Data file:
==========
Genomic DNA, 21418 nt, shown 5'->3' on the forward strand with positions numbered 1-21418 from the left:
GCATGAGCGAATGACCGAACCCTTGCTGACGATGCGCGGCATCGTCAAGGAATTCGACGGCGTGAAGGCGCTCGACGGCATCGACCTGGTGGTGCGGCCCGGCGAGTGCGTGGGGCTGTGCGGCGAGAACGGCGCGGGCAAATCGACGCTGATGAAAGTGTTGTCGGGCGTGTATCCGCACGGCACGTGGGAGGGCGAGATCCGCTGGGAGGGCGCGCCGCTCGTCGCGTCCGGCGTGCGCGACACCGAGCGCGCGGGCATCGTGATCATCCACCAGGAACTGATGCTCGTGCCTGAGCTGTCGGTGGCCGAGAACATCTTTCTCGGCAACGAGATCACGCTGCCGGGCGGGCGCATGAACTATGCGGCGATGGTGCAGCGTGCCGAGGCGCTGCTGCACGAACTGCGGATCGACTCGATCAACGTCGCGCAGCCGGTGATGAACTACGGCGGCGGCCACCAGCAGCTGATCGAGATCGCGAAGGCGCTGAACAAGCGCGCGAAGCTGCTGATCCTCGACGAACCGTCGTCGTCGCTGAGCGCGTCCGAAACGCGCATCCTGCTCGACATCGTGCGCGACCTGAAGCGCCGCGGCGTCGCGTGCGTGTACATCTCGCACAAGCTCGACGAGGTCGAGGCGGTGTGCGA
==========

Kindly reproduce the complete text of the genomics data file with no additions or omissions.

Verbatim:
Genomic DNA, 21418 nt, shown 5'->3' on the forward strand with positions numbered 1-21418 from the left:
GCATGAGCGAATGACCGAACCCTTGCTGACGATGCGCGGCATCGTCAAGGAATTCGACGGCGTGAAGGCGCTCGACGGCATCGACCTGGTGGTGCGGCCCGGCGAGTGCGTGGGGCTGTGCGGCGAGAACGGCGCGGGCAAATCGACGCTGATGAAAGTGTTGTCGGGCGTGTATCCGCACGGCACGTGGGAGGGCGAGATCCGCTGGGAGGGCGCGCCGCTCGTCGCGTCCGGCGTGCGCGACACCGAGCGCGCGGGCATCGTGATCATCCACCAGGAACTGATGCTCGTGCCTGAGCTGTCGGTGGCCGAGAACATCTTTCTCGGCAACGAGATCACGCTGCCGGGCGGGCGCATGAACTATGCGGCGATGGTGCAGCGTGCCGAGGCGCTGCTGCACGAACTGCGGATCGACTCGATCAACGTCGCGCAGCCGGTGATGAACTACGGCGGCGGCCACCAGCAGCTGATCGAGATCGCGAAGGCGCTGAACAAGCGCGCGAAGCTGCTGATCCTCGACGAACCGTCGTCGTCGCTGAGCGCGTCCGAAACGCGCATCCTGCTCGACATCGTGCGCGACCTGAAGCGCCGCGGCGTCGCGTGCGTGTACATCTCGCACAAGCTCGACGAGGTCGAGGCGGTGTGCGA